Family:
Poaceae
Toxins:
tryptamine alkaloids selenium
Flower Color:
  • flower color
Found:
roadsides, waterside, wasteareas, fields, wetlands

Time of Greatest Risk

JFMAMJJASOND

Geographical Distribution

Reed canarygrass  distribution - United States

Related Species

Reed Canarygrass

Phalaris arundinacea

Ribbon Grass, Gardener's Garters, Reedgrass, Rietgras, Hierba Cinta, Rohrglanzgras, Roerflen, Kusayoshi
9/ 10
Reed canarygrass (Phalaris arundinacea) is a stout, erect, perennial grass that is a major weed in winter crops and pastures worldwide. Flat, green leaf blades occur from spring to early summer, but tend to turn brown as the summer progresses. P. arundinacea is a highly variable species, varying in height, size and shape of inflorescence, and coloration.

Toxic components
All parts of P. arundinacea contains tryptamine alkaloids. It has also been known to accumulate high levels of selenium, causing selenium toxicity in horses. The toxicity increases when the plant is stressed, such as during certain environmental conditions such as drought, nitrogen fertilization, cloudy days, new growth or regrowth, top growth consumption, and leaf versus stem consumption. Cases of poisoning in livestock have been documented since 1942, primarily in Australia and New Zealand, with recent poisonings reported in Argentina, South Africa, Norway, and the United States. Sheep are considered to be the most susceptible species, but cattle and horses can also be affected.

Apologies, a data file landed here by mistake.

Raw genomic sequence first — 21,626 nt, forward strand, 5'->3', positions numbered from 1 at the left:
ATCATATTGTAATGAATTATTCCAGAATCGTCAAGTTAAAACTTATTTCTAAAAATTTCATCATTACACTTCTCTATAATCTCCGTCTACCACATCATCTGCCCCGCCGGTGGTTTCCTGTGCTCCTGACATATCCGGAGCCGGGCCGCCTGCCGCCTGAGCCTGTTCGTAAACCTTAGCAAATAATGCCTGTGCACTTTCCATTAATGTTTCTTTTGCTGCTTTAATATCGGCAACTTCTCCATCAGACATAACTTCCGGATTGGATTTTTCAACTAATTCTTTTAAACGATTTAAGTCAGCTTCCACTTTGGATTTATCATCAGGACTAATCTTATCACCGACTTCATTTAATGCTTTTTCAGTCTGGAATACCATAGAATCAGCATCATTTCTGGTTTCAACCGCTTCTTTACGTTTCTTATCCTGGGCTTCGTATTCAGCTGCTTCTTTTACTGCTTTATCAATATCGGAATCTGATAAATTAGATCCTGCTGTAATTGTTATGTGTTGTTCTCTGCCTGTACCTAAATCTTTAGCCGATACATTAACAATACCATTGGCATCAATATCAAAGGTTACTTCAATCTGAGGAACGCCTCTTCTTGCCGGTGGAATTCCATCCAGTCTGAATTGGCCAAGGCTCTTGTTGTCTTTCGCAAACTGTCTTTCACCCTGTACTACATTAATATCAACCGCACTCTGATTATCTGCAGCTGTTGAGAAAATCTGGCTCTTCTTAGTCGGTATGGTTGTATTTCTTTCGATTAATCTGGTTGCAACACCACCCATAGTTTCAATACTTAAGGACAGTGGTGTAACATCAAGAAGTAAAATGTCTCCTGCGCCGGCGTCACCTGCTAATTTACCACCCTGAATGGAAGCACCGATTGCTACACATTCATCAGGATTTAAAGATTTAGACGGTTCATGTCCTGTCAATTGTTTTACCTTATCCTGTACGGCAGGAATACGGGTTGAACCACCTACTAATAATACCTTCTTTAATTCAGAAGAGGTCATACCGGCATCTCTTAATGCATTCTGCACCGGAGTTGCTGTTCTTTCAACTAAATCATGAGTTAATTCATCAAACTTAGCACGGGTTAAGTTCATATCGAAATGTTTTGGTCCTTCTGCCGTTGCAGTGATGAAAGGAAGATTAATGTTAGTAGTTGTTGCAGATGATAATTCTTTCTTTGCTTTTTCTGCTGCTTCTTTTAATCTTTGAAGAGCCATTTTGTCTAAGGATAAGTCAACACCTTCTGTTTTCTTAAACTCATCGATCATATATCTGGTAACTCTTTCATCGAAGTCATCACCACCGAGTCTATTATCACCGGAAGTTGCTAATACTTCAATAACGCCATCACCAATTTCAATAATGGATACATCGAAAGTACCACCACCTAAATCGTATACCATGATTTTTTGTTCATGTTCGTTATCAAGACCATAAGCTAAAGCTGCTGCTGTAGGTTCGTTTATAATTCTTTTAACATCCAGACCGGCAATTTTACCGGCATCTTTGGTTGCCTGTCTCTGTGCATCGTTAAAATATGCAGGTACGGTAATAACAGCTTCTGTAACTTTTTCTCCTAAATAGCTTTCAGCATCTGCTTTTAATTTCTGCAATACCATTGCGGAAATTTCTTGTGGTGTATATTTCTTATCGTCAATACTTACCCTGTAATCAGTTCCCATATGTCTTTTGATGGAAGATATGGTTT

Consumption of P. arundinacea can manifest in two different forms in horses---as "sudden death", presenting as a neurologic or a cardiac syndrome or as "staggers", affecting the horse's locomotor abilities in an acute or chronic form. The acute form is reversible, but the chronic form is not and is usually lethal.

Symptoms

  • Incoordination
  • Muscle Spasms
  • Convulsions
  • Death

Control

MANUAL CONTROL: Hand pulling or digging works for small patches, however make sure to remove the entire root mass. Small infestations that are near the shoreline can help reduce the density by tarping with heavy duty plastic or non-woven geotextile fabric.

MECHANICAL CONTROL: Mowing could work if the stems are not underwater.

CHEMICAL CONTROL: Larger infestations require herbicide treatments which may require a state permit if in the United States. An aquatic formulation of glyphosate or imazapyr is most effective if applied in the summer or early fall. It may require a couple years of applications.

References